Lessons from Hermione

I will confess that it wasn’t until I read the third volume of the Harry Potter series that I fell head over heels in love with the books. But it is indeed love, and one that is inextricably tied up with the people in my life. My family was one among countless others that went to midnight book release parties in local bookstores, and we took it in turns to read each of the last four books aloud together. After driving home cradling each new volume, we would stay up until we had read at least one chapter, and would wake up to more new chapters, curled up together in the living room through the subsequent days until we finished the last word , the warm, sunny weather outside in the “real world” notwithstanding. And of course, I have been involved in countless discussions with my students about the books – revisiting plot twists, analyzing characters and their thoughts and feelings, sharing what connects each of us so deeply to the books.

I think I connected so strongly to Harry Potter and the Prisoner of Azkaban for three main reasons. One was undeniably the sheer inventiveness of J.K. Rowling and the riveting plot; I believe about five seconds went by between the moment I finished it and the moment I began to reread it. A second was Harry Potter discovering his godfather, who not only provided a direct connection to his parents but also joined Dumbledore in loving and caring for Harry. Helpless as a reader to serve that role for Harry, but wanting everything to work out for him, I was both touched and relieved at this new development. And the third was watching Harry, Hermione and Ron coming of age, taking bold and firm steps toward adulthood as they ably met the challenge with which Dumbledore had entrusted them. As a middle school teacher, I see this happen every year with my students, admittedly in somewhat less intense, dangerous and dramatic fashion. As a teacher in an all-girls school and someone who felt there was even more to Hermione than we glimpsed in the first two books, I was especially moved to see her own growth and success.

Originally, as I was preparing with mixed excitement and nostalgia to see the final installment of the Harry Potter film series, I was envisioning writing a piece for the school’s blog with a dual focus on Hermione and feminism. It seemed the perfect topic for a girls’ school. But I found myself encountering far more difficulty than I anticipated. Searching for inspiration, I followed a Twitter link from Ms. Magazine to a blog article, “Will the New Hermione Please Stand Up?” calling for more literary heroes along the lines of Hermione as well as Katniss of “The Hunger Games” series . I readily agreed with the premise, but was still stuck.

Then I discovered an outstanding newspaper article written by Erica Moulton, a sophomore at Mount Holyoke College, entitled “Women of the Wizarding World: Harry Potter and his Feminist Friends.”  She confronts head on accusations that J.K. Rowling has played into stereotypes of women, affirming in contrast that “We hold these female characters close to our hearts not because they are perfect beacons of feminism, but because they are genuine and believable women.” There it was. I had been trying to make Hermione more than she really was, in the process trying to make her more than she needed to be. Without that clarity of vision, nothing I was writing rang true.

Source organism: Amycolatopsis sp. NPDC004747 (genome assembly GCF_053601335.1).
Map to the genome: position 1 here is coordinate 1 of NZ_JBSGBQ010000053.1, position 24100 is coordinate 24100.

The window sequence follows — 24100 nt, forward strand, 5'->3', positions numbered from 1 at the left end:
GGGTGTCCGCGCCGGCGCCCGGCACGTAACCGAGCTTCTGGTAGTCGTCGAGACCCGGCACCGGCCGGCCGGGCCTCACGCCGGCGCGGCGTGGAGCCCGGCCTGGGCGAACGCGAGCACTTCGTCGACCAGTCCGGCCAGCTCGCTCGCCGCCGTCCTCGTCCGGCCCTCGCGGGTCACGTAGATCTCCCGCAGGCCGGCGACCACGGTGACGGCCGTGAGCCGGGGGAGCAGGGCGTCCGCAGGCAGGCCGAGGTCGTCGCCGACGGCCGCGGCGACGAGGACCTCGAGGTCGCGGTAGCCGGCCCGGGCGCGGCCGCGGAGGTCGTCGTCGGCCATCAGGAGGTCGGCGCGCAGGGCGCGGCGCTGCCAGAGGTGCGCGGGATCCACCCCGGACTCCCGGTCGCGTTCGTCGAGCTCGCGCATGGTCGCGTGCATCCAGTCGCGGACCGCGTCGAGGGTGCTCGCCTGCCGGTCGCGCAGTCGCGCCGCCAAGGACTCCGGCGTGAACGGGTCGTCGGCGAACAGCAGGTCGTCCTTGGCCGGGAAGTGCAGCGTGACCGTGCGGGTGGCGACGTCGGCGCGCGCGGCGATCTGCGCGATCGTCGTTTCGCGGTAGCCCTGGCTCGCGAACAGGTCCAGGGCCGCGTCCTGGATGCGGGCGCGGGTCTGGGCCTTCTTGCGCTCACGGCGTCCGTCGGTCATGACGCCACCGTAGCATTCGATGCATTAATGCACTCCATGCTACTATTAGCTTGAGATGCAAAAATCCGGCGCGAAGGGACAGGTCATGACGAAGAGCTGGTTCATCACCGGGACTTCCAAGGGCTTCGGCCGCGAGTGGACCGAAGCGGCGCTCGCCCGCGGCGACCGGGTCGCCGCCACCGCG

The world does not need any of us to be perfect, and certainly does not need us to conform to anyone else’s ideal. The world, rather, needs each of us to be perfectly ourselves. That is Hermione’s achievement, and that is the mission of our school. As I open up envelopes (one of which had “Hi Bill!” and a smiley face drawn on it) and email and learn my new students’ ideas on what book to read in our first unit, peruse parents’ thoughts about and dreams for their daughters, and make plans with members of the middle school team, I can see the beginnings of this year’s community forming. As we come together, learn together, and love and support each other in both our strengths and our imperfections, we will be well on the way to having met the school’s mission. I can only hope Hermione, too, would be proud.

– Bill Ivey, Stoneleigh-Burnham Middle School Dean

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1 Comment

Filed under Stoneleigh-Burnham Middle School

One response to “Lessons from Hermione

  1. Hank Mixsell

    Bill,
    During coffee break today at our little school (www.mexicospanish.com) here in San Miguel, I overheard an older student discussing with one of my students a book she had just read. She was extremely enthusiastic about the story, the characters, and the style of writing. She told me the name of the book, which I thought might be a good end-of-the-summer read.
    I came home at lunch and checked my email, which included a link to your blog in which you talk about the very same book – “The Hunger Games.” Now I know I have to read it, especially as it relates to the mission of SBS.
    ‘Tis a small world, indeed.

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